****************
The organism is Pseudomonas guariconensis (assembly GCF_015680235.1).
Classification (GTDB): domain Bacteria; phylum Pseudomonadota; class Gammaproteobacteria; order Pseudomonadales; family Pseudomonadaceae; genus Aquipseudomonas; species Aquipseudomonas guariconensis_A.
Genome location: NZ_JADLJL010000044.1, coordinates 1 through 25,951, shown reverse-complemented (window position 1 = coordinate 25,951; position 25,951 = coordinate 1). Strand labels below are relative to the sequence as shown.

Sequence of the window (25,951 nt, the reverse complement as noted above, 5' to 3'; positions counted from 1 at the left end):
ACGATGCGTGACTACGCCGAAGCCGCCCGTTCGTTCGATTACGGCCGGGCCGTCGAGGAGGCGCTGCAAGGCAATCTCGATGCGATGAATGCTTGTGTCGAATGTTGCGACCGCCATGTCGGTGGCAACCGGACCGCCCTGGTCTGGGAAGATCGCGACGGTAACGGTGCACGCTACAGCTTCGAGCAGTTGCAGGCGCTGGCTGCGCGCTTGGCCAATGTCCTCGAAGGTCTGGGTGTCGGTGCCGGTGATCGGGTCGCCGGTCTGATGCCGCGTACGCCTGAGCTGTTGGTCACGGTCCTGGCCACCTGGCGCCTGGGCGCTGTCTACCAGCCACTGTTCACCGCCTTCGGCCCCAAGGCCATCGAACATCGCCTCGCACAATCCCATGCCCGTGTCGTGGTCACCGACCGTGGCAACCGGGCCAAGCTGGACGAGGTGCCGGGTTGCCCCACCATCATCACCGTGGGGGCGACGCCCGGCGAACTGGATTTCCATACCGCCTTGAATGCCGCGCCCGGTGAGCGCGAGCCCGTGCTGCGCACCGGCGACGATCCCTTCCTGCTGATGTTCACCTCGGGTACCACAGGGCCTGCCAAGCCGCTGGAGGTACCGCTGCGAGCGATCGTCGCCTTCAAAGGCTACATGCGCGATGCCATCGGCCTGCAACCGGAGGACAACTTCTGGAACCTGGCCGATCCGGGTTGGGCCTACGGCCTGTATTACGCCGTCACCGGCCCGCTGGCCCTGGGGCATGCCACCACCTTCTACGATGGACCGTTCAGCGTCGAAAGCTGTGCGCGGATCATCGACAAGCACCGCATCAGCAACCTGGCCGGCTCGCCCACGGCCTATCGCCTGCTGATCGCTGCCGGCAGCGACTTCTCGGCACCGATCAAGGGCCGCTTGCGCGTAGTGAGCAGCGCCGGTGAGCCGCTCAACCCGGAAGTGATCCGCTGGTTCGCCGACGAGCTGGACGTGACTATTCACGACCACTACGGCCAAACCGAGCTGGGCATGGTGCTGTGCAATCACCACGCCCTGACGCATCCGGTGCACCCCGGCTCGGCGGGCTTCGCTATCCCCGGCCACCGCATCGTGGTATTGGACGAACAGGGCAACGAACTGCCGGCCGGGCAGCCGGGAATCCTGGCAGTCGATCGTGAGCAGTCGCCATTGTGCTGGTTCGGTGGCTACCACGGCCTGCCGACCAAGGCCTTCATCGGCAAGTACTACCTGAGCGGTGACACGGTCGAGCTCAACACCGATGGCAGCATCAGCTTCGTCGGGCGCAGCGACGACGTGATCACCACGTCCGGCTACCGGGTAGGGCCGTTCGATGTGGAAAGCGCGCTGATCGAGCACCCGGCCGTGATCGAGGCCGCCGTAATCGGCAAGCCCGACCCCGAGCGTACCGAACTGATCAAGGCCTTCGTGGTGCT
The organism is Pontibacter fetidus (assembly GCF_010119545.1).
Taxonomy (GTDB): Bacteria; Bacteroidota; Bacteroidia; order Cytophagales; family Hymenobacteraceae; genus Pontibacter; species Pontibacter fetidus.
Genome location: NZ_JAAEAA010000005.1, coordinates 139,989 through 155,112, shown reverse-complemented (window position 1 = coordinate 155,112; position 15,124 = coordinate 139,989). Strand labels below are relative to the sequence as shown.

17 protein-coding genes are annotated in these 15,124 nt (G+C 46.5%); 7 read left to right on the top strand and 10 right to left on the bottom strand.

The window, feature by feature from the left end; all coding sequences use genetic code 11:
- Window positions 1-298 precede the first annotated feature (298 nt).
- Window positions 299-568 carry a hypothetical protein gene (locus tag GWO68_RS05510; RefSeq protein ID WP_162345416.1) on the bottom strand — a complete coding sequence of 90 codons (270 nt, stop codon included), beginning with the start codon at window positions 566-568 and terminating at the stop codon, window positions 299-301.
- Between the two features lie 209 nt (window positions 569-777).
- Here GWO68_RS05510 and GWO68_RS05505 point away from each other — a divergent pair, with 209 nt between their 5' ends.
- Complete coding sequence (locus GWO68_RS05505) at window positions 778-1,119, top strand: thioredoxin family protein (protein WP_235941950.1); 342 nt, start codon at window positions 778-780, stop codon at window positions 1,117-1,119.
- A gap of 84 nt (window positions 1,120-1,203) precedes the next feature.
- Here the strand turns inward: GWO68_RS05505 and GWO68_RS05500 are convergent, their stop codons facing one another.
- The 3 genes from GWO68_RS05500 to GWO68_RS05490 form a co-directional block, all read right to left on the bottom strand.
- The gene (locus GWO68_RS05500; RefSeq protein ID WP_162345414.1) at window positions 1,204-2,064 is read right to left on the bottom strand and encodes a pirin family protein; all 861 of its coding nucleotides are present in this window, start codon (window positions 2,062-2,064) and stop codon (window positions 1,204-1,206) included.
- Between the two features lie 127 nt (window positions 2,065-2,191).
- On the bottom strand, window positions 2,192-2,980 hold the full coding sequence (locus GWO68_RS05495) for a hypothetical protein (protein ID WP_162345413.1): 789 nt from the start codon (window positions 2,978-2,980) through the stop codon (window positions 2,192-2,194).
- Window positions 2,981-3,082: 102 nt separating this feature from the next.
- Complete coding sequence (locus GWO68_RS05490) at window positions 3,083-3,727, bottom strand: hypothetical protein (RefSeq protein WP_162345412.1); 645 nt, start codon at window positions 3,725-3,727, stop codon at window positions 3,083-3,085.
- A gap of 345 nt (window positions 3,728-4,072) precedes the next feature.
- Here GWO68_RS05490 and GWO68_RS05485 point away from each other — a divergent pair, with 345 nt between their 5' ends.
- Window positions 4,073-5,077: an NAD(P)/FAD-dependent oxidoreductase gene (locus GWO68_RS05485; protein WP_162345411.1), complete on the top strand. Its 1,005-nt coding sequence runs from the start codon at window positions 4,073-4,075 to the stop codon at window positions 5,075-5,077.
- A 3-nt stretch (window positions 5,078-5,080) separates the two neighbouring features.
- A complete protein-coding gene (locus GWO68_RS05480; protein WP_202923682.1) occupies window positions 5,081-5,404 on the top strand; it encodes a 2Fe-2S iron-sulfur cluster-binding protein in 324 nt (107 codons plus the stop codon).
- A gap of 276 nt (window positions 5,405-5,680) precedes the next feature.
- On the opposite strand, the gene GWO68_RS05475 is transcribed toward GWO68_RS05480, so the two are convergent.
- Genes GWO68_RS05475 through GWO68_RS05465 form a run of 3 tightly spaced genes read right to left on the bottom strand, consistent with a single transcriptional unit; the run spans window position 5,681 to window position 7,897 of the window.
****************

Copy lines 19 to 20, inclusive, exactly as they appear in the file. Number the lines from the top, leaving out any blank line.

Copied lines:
- The gene (locus GWO68_RS05500; RefSeq protein ID WP_162345414.1) at window positions 1,204-2,064 is read right to left on the bottom strand and encodes a pirin family protein; all 861 of its coding nucleotides are present in this window, start codon (window positions 2,062-2,064) and stop codon (window positions 1,204-1,206) included.
- Between the two features lie 127 nt (window positions 2,065-2,191).